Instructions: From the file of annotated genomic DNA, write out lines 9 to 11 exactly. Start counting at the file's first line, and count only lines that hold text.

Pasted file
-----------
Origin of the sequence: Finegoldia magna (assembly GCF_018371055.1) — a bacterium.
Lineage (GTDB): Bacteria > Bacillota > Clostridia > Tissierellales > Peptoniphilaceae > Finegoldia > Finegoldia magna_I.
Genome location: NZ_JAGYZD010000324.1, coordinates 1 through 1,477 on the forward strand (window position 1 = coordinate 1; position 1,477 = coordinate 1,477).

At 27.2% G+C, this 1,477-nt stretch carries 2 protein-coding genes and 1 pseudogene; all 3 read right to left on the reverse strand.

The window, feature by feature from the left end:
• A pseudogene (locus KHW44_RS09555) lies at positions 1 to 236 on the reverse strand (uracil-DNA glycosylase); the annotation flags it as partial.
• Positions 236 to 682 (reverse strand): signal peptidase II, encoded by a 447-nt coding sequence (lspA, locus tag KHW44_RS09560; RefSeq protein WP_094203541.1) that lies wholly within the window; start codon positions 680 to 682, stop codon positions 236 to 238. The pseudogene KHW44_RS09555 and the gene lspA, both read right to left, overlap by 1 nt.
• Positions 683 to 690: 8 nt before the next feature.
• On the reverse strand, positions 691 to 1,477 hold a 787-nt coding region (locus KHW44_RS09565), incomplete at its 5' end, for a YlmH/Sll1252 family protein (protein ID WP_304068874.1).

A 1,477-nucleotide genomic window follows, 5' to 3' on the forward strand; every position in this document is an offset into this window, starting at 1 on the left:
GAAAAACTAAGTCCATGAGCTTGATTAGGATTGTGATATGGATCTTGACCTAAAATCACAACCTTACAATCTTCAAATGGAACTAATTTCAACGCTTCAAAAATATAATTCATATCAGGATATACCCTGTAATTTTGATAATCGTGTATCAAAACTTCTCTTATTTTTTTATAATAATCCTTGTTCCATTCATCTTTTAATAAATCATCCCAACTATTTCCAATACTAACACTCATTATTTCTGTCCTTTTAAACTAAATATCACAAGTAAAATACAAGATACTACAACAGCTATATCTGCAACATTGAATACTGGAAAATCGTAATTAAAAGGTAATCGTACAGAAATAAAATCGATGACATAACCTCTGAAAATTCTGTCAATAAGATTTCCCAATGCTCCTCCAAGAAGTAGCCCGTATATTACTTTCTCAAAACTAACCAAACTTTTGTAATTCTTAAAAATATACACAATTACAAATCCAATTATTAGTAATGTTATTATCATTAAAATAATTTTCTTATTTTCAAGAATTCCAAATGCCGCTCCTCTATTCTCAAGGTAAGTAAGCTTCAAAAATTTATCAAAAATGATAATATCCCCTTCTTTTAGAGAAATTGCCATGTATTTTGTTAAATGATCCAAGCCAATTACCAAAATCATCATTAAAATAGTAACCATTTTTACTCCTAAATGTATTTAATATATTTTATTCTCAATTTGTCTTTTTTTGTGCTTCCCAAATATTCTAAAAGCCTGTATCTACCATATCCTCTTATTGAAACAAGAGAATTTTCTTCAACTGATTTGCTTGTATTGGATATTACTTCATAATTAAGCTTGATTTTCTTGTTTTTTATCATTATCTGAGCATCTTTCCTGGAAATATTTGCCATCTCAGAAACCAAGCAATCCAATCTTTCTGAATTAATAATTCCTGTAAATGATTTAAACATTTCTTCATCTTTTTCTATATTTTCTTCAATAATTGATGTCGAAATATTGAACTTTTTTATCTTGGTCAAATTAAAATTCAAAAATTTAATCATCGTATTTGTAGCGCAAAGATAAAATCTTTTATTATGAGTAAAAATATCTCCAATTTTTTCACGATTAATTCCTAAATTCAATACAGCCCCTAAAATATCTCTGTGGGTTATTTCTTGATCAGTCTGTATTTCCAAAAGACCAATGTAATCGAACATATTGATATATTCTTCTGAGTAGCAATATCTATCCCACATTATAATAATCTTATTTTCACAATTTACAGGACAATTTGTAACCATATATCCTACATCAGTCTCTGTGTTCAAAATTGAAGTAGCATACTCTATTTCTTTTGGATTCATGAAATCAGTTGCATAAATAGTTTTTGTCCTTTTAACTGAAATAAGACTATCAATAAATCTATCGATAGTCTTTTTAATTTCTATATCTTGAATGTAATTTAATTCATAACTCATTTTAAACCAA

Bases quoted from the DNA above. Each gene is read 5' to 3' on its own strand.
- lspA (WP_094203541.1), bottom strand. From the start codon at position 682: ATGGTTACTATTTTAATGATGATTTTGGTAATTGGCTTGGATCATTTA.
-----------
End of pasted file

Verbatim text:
• On the reverse strand, positions 691 to 1,477 hold a 787-nt coding region (locus KHW44_RS09565), incomplete at its 5' end, for a YlmH/Sll1252 family protein (protein ID WP_304068874.1).

A 1,477-nucleotide genomic window follows, 5' to 3' on the forward strand; every position in this document is an offset into this window, starting at 1 on the left:
GAAAAACTAAGTCCATGAGCTTGATTAGGATTGTGATATGGATCTTGACCTAAAATCACAACCTTACAATCTTCAAATGGAACTAATTTCAACGCTTCAAAAATATAATTCATATCAGGATATACCCTGTAATTTTGATAATCGTGTATCAAAACTTCTCTTATTTTTTTATAATAATCCTTGTTCCATTCATCTTTTAATAAATCATCCCAACTATTTCCAATACTAACACTCATTATTTCTGTCCTTTTAAACTAAATATCACAAGTAAAATACAAGATACTACAACAGCTATATCTGCAACATTGAATACTGGAAAATCGTAATTAAAAGGTAATCGTACAGAAATAAAATCGATGACATAACCTCTGAAAATTCTGTCAATAAGATTTCCCAATGCTCCTCCAAGAAGTAGCCCGTATATTACTTTCTCAAAACTAACCAAACTTTTGTAATTCTTAAAAATATACACAATTACAAATCCAATTATTAGTAATGTTATTATCATTAAAATAATTTTCTTATTTTCAAGAATTCCAAATGCCGCTCCTCTATTCTCAAGGTAAGTAAGCTTCAAAAATTTATCAAAAATGATAATATCCCCTTCTTTTAGAGAAATTGCCATGTATTTTGTTAAATGATCCAAGCCAATTACCAAAATCATCATTAAAATAGTAACCATTTTTACTCCTAAATGTATTTAATATATTTTATTCTCAATTTGTCTTTTTTTGTGCTTCCCAAATATTCTAAAAGCCTGTATCTACCATATCCTCTTATTGAAACAAGAGAATTTTCTTCAACTGATTTGCTTGTATTGGATATTACTTCATAATTAAGCTTGATTTTCTTGTTTTTTATCATTATCTGAGCATCTTTCCTGGAAATATTTGCCATCTCAGAAACCAAGCAATCCAATCTTTCTGAATTAATAATTCCTGTAAATGATTTAAACATTTCTTCATCTTTTTCTATATTTTCTTCAATAATTGATGTCGAAATATTGAACTTTTTTATCTTGGTCAAATTAAAATTCAAAAATTTAATCATCGTATTTGTAGCGCAAAGATAAAATCTTTTATTATGAGTAAAAATATCTCCAATTTTTTCACGATTAATTCCTAAATTCAATACAGCCCCTAAAATATCTCTGTGGGTTATTTCTTGATCAGTCTGTATTTCCAAAAGACCAATGTAATCGAACATATTGATATATTCTTCTGAGTAGCAATATCTATCCCACATTATAATAATCTTATTTTCACAATTTACAGGACAATTTGTAACCATATATCCTACATCAGTCTCTGTGTTCAAAATTGAAGTAGCATACTCTATTTCTTTTGGATTCATGAAATCAGTTGCATAAATAGTTTTTGTCCTTTTAACTGAAATAAGACTATCAATAAATCTATCGATAGTCTTTTTAATTTCTATATCTTGAATGTAATTTAATTCATAACTCATTTTAAACCAA